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Don’t fear the data: Statistics in Information Literacy Instruction

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For The Innovative Library Classroom Conference 2014. Thanks to Katharin Peter for her collaboration on the original article that shaped the content of this presentation!

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Don’t fear the data: Statistics in Information Literacy Instruction

1. 1. Don’t Fear the Data Lynda Kellam May 13, 2014 The Innovative Library Classroom
2. 2. John Snow’s Cholera Map Excerpt from: http://www.ph.ucla.edu/epi/snow/snowmap1_1854_lge.htm
3. 3. Write – Pair – Share • Do you use numeric sources (like SimplyMap or American FactFinder) in your library instruction? If so, what sources have you used? • What challenges have you faced in using numeric sources in library instruction? • Do you have a success story regarding numeric sources in reference or instruction?
4. 4. Statistical Literacy • Generally is the ability to interpret or evaluate statistics and numbers in evidence (Schield, 2004) • Continuum of skills from basic descriptive statistics to more advanced statistical analysis • Basic descriptive statistics o Number of unemployed women o Percentage of students favor gun control o Gross domestic product • Numbers are information
5. 5. Data are fun! • Gentrification in neighborhoods around UNCG
6. 6. Data in ACRL Information Literacy Competency Standards • 1.2c – Identifies the value and differences of potential resources in a variety of formats • 1.2f – Realizes that information might need to be constructed with raw data from primary sources • 2.3d – Uses surveys and other forms of inquiry to retrieve primary information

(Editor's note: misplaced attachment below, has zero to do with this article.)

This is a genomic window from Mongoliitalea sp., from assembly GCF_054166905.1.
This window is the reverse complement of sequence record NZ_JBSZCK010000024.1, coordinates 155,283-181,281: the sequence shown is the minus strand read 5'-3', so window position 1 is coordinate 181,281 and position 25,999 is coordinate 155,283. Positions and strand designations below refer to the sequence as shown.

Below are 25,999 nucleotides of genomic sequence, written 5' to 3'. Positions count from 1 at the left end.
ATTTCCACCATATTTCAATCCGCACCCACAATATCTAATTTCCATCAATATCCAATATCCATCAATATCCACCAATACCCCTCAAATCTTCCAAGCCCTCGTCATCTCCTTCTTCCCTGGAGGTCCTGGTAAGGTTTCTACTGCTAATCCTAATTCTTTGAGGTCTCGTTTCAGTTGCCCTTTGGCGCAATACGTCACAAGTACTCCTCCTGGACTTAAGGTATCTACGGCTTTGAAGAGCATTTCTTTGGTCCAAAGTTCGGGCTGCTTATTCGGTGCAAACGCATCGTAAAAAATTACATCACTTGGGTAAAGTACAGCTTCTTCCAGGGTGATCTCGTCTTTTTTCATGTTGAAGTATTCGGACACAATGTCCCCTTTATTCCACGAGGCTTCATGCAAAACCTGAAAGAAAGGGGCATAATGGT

7. 7. Data in ACRL Information Literacy Competency Standards • 3.1b – Selects data accurately • 3.4e – Determines probably accuracy by questioning the source of the data, etc • 5.2e – Legally obtains, stores, and disseminates data
8. 8. Sample Student Learning Outcomes • UNCG’s SLOs • Students will be able to evaluate statistics found in the popular press according to authority, audience, content, coverage, currency, and purpose. • Students will be able to identify at least one source of reliable public opinion statistics.
9. 9. Sample Activity 1 • USA Today Snapshots
10. 10. Just for Fun • Stephen Colbert’s USA Todayinfographicsells out: o http://thecolbertreport.cc.com/videos/883h13/usa-today-infographic- sells-out
11. 11. Sample Activity 2 • Pew Research Center’s Topics
12. 12. Sample Activity 2 Global Views on Morality: http://www.pewglobal.org/2014/04/15/global-morality/
13. 13. Brainstorming! • Think about one of your classes from this past semester and consider these questions: o What numeric sources are available at your institution that would be appropriate to that class? o What student learning objectives would be most relevant? o What activities could you do to incorporate those numeric sources?
14. 14. Additional Resources • Gray, A. (2004). Data and statistical literacy for librarians. IASSIST Quarterly 28(2/3), 24-29. • Kellam, L.& Peter, K. (2011). Numeric data services and sources for the general reference librarian. Oxford: Chandos Publications. • Partlo, K. (2010). The pedagogical data reference interview. IASSIST Quarterly 33(4): 6-10. • Peter, K. & Kellam, L. (2013). Data on the run: Data and statistical sources for reference and instruction.http://libguides.usc.edu/dataontherun • Peter, K. &Kellam, L. (2013). Statistics & the single girl: Incorporating statistical literacy into information literacy instruction. LOEX Quarterly 40(1): 2-3, 10. • Schield, M. (2004). Information literacy, statistical literacy, and data literacy. IASSIST Quarterly 28(2/3), 6-11.
15. 15. Don’t Fear the Data Questions? Comments? Lynda Kellam lmkellam@uncg.edu